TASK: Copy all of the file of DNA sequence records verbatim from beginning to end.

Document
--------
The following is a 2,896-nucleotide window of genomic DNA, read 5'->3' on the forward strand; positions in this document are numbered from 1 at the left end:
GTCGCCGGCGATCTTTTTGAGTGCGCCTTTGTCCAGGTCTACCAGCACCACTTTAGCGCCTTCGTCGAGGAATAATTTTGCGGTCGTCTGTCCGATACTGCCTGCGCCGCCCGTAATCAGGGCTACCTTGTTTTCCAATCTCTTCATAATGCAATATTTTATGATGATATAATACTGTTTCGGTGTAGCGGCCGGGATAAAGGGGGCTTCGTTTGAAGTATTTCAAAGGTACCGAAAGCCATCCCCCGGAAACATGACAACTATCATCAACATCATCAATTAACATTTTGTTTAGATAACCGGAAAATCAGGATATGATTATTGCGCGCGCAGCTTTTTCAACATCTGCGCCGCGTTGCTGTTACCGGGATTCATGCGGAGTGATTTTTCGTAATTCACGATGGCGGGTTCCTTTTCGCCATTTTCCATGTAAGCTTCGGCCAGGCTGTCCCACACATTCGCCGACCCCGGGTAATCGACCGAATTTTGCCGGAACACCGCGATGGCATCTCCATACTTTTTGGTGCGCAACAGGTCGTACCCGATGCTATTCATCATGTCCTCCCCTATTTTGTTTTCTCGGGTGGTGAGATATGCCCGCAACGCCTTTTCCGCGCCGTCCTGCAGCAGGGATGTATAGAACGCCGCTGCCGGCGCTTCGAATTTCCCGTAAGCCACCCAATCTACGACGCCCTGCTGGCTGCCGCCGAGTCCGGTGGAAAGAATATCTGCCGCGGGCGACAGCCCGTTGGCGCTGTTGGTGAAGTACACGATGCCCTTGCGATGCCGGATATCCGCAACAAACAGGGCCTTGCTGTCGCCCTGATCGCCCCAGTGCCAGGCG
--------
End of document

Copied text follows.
The following is a 2,896-nucleotide window of genomic DNA, read 5'->3' on the forward strand; positions in this document are numbered from 1 at the left end:
GTCGCCGGCGATCTTTTTGAGTGCGCCTTTGTCCAGGTCTACCAGCACCACTTTAGCGCCTTCGTCGAGGAATAATTTTGCGGTCGTCTGTCCGATACTGCCTGCGCCGCCCGTAATCAGGGCTACCTTGTTTTCCAATCTCTTCATAATGCAATATTTTATGATGATATAATACTGTTTCGGTGTAGCGGCCGGGATAAAGGGGGCTTCGTTTGAAGTATTTCAAAGGTACCGAAAGCCATCCCCCGGAAACATGACAACTATCATCAACATCATCAATTAACATTTTGTTTAGATAACCGGAAAATCAGGATATGATTATTGCGCGCGCAGCTTTTTCAACATCTGCGCCGCGTTGCTGTTACCGGGATTCATGCGGAGTGATTTTTCGTAATTCACGATGGCGGGTTCCTTTTCGCCATTTTCCATGTAAGCTTCGGCCAGGCTGTCCCACACATTCGCCGACCCCGGGTAATCGACCGAATTTTGCCGGAACACCGCGATGGCATCTCCATACTTTTTGGTGCGCAACAGGTCGTACCCGATGCTATTCATCATGTCCTCCCCTATTTTGTTTTCTCGGGTGGTGAGATATGCCCGCAACGCCTTTTCCGCGCCGTCCTGCAGCAGGGATGTATAGAACGCCGCTGCCGGCGCTTCGAATTTCCCGTAAGCCACCCAATCTACGACGCCCTGCTGGCTGCCGCCGAGTCCGGTGGAAAGAATATCTGCCGCGGGCGACAGCCCGTTGGCGCTGTTGGTGAAGTACACGATGCCCTTGCGATGCCGGATATCCGCAACAAACAGGGCCTTGCTGTCGCCCTGATCGCCCCAGTGCCAGGCG